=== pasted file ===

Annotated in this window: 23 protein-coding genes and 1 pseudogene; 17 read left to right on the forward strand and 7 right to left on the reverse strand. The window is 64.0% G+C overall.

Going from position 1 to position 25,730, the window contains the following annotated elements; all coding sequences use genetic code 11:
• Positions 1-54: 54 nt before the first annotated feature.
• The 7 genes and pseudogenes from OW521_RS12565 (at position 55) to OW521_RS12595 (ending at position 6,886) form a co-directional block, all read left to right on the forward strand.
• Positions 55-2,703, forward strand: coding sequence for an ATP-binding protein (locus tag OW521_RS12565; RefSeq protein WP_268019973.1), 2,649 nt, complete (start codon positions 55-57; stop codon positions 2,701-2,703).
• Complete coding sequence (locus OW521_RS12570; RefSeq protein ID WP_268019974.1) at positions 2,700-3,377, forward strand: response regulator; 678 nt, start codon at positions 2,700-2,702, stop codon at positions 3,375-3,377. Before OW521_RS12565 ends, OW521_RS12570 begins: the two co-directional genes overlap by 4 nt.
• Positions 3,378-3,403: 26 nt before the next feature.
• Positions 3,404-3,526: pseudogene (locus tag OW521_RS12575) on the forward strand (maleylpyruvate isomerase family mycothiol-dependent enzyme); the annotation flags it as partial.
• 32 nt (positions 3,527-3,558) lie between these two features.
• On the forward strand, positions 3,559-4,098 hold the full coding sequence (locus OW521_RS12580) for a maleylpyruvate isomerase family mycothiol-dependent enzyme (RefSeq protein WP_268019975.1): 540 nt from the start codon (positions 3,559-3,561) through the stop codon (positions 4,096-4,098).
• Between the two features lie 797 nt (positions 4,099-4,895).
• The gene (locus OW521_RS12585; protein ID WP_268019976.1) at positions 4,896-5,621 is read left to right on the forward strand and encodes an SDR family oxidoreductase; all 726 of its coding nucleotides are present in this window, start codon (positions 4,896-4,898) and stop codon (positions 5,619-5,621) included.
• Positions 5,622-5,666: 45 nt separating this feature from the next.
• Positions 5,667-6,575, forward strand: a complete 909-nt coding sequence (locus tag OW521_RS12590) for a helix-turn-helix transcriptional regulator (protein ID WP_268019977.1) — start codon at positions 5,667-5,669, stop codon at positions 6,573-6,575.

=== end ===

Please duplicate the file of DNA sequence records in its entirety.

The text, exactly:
Annotated in this window: 23 protein-coding genes and 1 pseudogene; 17 read left to right on the forward strand and 7 right to left on the reverse strand. The window is 64.0% G+C overall.

Going from position 1 to position 25,730, the window contains the following annotated elements; all coding sequences use genetic code 11:
• Positions 1-54: 54 nt before the first annotated feature.
• The 7 genes and pseudogenes from OW521_RS12565 (at position 55) to OW521_RS12595 (ending at position 6,886) form a co-directional block, all read left to right on the forward strand.
• Positions 55-2,703, forward strand: coding sequence for an ATP-binding protein (locus tag OW521_RS12565; RefSeq protein WP_268019973.1), 2,649 nt, complete (start codon positions 55-57; stop codon positions 2,701-2,703).
• Complete coding sequence (locus OW521_RS12570; RefSeq protein ID WP_268019974.1) at positions 2,700-3,377, forward strand: response regulator; 678 nt, start codon at positions 2,700-2,702, stop codon at positions 3,375-3,377. Before OW521_RS12565 ends, OW521_RS12570 begins: the two co-directional genes overlap by 4 nt.
• Positions 3,378-3,403: 26 nt before the next feature.
• Positions 3,404-3,526: pseudogene (locus tag OW521_RS12575) on the forward strand (maleylpyruvate isomerase family mycothiol-dependent enzyme); the annotation flags it as partial.
• 32 nt (positions 3,527-3,558) lie between these two features.
• On the forward strand, positions 3,559-4,098 hold the full coding sequence (locus OW521_RS12580) for a maleylpyruvate isomerase family mycothiol-dependent enzyme (RefSeq protein WP_268019975.1): 540 nt from the start codon (positions 3,559-3,561) through the stop codon (positions 4,096-4,098).
• Between the two features lie 797 nt (positions 4,099-4,895).
• The gene (locus OW521_RS12585; protein ID WP_268019976.1) at positions 4,896-5,621 is read left to right on the forward strand and encodes an SDR family oxidoreductase; all 726 of its coding nucleotides are present in this window, start codon (positions 4,896-4,898) and stop codon (positions 5,619-5,621) included.
• Positions 5,622-5,666: 45 nt separating this feature from the next.
• Positions 5,667-6,575, forward strand: a complete 909-nt coding sequence (locus tag OW521_RS12590) for a helix-turn-helix transcriptional regulator (protein ID WP_268019977.1) — start codon at positions 5,667-5,669, stop codon at positions 6,573-6,575.